Recently, my wife and I spent five weeks on holiday in England, Scotland and Ireland. For the most part, we stayed in B&Bs, small family hotels or guest houses as well as the occasional apartment – 15 of them in about five weeks.
B&Bs and guest houses offer a great alternative larger hotels. They are often much cheaper and present an opportunity to meet the locals in a more informal setting.
However, there are also some downsides to watch out for, especially for older travelers.
Nearly all B&Bs in towns have their rooms up one, two or even three flights of narrow stairs. Lugging big suitcases up and down narrow stairs is not fun and there is usually no porter to help!
2. Car parking
B&Bs in the city often advertise car parking that didn’t really exist. One owner assured us that car parking was available on the street outside and when we arrived and noted the parking restrictions, he advised that there was really no problem as the parking inspectors “hardly ever” came past after 4pm.
In another place, the “free, 24-hour off-street parking” did exist, but appeared to be 100 per cent full 100 per cent of the time – the locals knew about it as well, it seemed.
3. Wall-mounted electric shower heaters
We have never seen these in Australia but they are everywhere in this type of accommodation in the UK and Ireland. They allegedly provide instant hot water [there is no tank] and all appeared to be of similar design but working out the mystery of the right combination of settings and getting them to provide hot water for a shower with a reasonable flow and even temperature was a daily challenge.
4. Navigational difficulties
“Centrally located” B&Bs “near” your destination can be well outside the town you think you are staying in and although “you can’t miss it” some of them in country areas can be really challenging to find. Make sure you get very clear directions or have access to a GPS and know exactly where it is, not just where it is supposed to be near.
5. Shared bathrooms
Many B&Bs offer ensuites these days but not all of them so if you don’t want to share with other guests who may not share your views on bathroom etiquette, check carefully what is on offer. In one B&B in Nice, France, a long time ago, we had to walk through the living room, squeezing past our hosts and their dinner guests, just to get to the bathroom.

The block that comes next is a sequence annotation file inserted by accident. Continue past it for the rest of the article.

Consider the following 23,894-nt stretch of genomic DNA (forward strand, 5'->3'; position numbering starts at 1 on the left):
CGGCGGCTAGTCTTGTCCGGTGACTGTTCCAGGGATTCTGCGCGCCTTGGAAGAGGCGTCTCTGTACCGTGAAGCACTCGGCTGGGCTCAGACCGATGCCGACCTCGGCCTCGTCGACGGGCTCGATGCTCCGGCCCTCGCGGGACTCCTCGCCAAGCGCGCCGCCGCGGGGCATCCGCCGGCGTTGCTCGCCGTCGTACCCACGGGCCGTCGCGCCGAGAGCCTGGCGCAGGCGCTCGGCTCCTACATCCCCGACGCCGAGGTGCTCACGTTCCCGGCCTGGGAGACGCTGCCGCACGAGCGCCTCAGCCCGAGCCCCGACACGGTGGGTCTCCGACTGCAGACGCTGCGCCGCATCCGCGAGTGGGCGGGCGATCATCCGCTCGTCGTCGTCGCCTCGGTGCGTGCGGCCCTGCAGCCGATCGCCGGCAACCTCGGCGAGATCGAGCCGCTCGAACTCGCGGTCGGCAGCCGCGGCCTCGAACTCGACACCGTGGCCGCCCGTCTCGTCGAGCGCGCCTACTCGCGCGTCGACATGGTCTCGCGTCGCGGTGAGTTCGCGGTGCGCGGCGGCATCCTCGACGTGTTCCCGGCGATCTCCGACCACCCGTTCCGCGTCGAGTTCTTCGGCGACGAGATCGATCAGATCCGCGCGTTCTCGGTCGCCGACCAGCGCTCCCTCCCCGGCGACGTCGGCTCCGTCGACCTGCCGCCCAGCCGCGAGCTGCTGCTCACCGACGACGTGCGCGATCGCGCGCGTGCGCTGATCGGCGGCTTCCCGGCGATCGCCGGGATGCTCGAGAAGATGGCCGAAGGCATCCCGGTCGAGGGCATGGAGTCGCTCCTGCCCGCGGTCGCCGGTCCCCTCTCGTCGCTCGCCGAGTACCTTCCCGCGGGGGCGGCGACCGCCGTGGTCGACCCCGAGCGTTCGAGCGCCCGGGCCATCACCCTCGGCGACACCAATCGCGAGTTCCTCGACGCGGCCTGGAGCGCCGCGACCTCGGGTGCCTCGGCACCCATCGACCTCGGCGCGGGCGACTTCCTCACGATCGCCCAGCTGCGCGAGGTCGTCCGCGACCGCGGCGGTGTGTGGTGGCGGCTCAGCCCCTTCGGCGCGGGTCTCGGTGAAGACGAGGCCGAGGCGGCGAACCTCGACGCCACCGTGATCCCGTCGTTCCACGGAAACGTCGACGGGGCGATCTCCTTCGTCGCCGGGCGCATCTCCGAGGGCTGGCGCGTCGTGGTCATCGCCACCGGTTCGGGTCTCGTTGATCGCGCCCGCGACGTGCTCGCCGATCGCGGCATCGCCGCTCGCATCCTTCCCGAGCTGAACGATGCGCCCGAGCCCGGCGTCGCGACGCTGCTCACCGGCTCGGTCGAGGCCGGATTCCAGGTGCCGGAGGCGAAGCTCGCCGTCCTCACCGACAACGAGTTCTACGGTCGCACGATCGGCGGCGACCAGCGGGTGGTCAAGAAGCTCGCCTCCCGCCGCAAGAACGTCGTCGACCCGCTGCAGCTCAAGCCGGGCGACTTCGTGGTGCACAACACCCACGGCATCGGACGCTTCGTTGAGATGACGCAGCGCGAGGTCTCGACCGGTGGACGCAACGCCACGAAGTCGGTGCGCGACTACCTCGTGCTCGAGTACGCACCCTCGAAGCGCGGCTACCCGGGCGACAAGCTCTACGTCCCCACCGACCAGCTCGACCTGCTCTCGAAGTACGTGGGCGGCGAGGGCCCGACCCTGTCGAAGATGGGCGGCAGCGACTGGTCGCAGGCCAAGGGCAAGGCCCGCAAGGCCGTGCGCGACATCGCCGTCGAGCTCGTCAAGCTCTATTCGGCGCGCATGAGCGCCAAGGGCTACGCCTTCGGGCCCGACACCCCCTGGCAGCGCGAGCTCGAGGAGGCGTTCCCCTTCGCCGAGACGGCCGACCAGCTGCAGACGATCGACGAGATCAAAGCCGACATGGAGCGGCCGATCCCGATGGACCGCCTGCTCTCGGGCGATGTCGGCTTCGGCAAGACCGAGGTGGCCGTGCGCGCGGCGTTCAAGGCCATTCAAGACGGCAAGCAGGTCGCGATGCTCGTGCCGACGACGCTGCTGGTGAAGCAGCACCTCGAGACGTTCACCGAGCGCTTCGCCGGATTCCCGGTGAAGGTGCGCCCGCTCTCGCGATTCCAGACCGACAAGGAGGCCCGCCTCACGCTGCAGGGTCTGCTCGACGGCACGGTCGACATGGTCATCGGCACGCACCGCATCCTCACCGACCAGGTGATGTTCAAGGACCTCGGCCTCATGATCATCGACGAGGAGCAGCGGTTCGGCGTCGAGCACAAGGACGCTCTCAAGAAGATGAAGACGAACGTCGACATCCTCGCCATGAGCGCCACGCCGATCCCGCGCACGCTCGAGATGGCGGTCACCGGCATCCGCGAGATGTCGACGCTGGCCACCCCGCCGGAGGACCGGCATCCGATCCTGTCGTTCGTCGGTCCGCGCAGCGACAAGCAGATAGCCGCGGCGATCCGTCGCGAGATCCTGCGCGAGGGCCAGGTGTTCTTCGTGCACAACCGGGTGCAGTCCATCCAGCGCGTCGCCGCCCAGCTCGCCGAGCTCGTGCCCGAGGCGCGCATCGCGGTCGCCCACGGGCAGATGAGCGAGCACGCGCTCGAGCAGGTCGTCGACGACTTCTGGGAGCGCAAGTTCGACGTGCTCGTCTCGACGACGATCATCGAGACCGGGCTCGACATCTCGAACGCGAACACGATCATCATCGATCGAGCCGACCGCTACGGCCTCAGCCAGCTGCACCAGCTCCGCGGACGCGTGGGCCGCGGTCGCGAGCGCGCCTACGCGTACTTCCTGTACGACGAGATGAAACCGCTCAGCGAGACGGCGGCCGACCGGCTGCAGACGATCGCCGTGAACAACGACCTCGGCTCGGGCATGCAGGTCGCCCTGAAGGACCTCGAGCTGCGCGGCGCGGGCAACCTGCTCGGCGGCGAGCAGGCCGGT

6. Eating options
Remote country B&Bs may be in the most picturesque locations but choices for your evening meal may very limited, expensive or far away. Once you get there you don’t want to have go a long way to get a reasonably-priced meal.
7. Over-friendly hosts
Meeting the locals is great but if you want to relax in the lounge area and chill out after a long day of sightseeing sometimes you don’t want to have to chat to your host for an hour or so. On the other hand, local knowledge can add to your travel experience.
On Skye in Scotland, our host’s knowledge of local doctors came in very handy and may have saved our trip. It certainly made up for the traffic hazard caused by her husband’s cattle wandering the local roads threatening our collision damage waiver excess!
Sometimes all you get is your room and unless you want to hang out in your host’s lounge room watching the hurling there is not much to do but go to bed.
Actually, I loved the “traditional” Scottish, Irish and even English breakfasts, including black pudding which I would never eat in Oz. The only problem was eating lots of the same thing nearly every day for five weeks simply because breakfast was included in the price.
11. The ‘Vogue Living’ factor
In Ireland, we splashed out on an upmarket B&B in a cute converted church. It was absolutely gorgeous and our hosts were very friendly and helpful but our room was a little over-decorated which made it difficult to relax for fear of disturbing the carefully-placed furnishings and decorations.
We were reluctant to disturb the antique doll on the only chair in the room and decided that going downmarket had its advantages at times.
Bookings were generally easy via the usual travel websites which offer a B&Bs/guest houses option. What we didn’t know until late in the trip was how much of the tariff some of these websites take from the operator for doing not much more than trawling through websites created by others.
Now we would go straight to the operator’s website to book if possible.
13. Washing facilities
B&Bs, like many hotels in Europe, offer little or nothing to the traveler who needs to do some washing. Some serviced apartments supply washing and drying facilities and are a great alternative if you need to wash your clothes while you’re away.
I wouldn’t want to put you off. We enjoyed our stays in this type of accommodation but it pays to be very careful in making your selection.